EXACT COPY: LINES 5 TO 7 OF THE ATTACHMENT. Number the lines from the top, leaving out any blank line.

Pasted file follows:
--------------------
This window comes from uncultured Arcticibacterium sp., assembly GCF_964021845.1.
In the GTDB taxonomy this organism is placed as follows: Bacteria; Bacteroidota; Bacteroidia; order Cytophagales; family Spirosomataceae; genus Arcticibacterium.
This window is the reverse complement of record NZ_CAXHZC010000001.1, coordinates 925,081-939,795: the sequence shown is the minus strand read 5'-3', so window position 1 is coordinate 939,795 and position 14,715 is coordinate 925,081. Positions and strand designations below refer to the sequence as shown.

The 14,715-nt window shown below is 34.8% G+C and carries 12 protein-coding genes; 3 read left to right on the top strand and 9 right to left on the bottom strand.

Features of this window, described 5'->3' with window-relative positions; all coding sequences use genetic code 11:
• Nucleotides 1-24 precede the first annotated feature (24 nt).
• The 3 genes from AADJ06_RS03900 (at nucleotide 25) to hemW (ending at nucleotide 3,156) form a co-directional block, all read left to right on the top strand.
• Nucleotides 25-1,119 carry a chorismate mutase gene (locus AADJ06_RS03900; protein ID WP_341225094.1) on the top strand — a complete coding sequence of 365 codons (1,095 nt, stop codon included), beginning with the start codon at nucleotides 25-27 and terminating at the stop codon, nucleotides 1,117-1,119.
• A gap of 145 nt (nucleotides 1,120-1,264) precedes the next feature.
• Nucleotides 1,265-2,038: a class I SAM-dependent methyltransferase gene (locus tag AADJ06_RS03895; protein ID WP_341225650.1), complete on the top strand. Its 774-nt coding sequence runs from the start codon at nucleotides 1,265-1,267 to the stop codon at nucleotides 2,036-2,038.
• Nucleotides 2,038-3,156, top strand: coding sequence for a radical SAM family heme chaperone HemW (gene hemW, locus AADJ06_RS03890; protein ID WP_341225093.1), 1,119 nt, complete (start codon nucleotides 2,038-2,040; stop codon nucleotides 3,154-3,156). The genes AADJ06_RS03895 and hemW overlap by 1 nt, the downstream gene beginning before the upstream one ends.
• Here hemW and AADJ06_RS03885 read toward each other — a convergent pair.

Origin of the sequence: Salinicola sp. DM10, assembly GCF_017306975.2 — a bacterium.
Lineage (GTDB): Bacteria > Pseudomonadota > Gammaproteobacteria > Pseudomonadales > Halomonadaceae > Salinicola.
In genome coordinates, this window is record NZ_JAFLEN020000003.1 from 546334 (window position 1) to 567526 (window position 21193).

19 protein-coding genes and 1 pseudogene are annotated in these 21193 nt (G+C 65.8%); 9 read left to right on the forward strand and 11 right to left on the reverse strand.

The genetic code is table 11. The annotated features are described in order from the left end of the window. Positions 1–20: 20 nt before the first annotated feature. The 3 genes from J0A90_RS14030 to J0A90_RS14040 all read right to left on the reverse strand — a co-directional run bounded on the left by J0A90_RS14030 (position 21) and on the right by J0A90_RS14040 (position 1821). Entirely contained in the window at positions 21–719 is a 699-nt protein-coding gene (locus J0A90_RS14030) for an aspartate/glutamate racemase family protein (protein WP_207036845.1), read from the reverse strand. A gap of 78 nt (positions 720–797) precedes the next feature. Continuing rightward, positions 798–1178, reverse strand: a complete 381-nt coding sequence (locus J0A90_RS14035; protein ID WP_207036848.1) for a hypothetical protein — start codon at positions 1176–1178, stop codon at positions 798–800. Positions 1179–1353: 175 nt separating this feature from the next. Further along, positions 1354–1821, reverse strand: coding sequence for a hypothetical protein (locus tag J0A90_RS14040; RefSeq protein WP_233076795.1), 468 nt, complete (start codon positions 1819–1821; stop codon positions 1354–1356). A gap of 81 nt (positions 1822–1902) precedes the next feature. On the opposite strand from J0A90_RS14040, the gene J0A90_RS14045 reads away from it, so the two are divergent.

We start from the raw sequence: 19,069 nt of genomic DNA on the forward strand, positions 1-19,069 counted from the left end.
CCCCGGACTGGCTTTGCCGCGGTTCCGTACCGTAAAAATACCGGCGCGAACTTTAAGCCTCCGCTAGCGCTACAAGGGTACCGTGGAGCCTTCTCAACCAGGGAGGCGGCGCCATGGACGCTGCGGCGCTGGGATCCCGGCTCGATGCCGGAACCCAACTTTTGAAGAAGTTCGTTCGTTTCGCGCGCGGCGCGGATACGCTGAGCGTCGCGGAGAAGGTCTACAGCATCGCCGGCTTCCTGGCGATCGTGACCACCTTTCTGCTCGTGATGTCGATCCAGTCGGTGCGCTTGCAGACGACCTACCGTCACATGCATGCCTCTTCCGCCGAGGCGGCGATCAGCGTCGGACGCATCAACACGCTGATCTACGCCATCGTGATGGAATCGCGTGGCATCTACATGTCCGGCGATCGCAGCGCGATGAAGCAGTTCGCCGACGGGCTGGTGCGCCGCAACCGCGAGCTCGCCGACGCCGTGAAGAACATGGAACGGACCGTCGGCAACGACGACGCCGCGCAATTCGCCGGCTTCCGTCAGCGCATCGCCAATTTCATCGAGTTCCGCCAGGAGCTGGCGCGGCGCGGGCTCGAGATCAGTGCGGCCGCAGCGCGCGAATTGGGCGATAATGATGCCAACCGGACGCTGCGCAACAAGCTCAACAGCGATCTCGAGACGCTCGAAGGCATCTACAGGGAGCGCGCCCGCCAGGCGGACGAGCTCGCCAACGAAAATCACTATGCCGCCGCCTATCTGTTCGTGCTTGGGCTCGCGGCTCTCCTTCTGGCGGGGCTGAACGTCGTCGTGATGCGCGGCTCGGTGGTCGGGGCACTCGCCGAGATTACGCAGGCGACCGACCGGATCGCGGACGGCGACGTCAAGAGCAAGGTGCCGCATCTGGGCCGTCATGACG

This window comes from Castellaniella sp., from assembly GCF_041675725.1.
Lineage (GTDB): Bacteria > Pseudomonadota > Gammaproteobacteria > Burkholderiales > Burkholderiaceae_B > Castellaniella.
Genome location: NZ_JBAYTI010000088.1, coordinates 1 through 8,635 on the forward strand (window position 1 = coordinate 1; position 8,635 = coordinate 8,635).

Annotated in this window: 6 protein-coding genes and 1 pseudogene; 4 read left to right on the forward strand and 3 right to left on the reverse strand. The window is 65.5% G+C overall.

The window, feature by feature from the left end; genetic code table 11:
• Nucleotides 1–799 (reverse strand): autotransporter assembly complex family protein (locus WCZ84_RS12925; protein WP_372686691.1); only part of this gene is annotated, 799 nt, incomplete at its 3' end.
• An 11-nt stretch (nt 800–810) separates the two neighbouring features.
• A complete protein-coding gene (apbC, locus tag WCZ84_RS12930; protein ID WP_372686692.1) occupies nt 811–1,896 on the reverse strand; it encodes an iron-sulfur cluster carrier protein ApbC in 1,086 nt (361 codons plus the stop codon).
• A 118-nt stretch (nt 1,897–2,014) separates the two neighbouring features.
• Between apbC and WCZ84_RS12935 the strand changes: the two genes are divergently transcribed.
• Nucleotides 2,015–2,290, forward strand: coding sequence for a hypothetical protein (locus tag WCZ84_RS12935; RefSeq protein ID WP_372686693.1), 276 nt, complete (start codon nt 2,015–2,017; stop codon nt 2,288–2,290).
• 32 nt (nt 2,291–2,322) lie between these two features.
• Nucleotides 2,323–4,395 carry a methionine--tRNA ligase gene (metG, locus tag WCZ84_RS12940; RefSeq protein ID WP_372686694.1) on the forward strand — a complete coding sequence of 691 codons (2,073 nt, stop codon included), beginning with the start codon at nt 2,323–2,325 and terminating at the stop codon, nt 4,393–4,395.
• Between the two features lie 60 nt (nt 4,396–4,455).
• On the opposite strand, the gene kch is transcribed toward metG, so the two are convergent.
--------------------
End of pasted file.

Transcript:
Features of this window, described 5'->3' with window-relative positions; all coding sequences use genetic code 11:
• Nucleotides 1-24 precede the first annotated feature (24 nt).
• The 3 genes from AADJ06_RS03900 (at nucleotide 25) to hemW (ending at nucleotide 3,156) form a co-directional block, all read left to right on the top strand.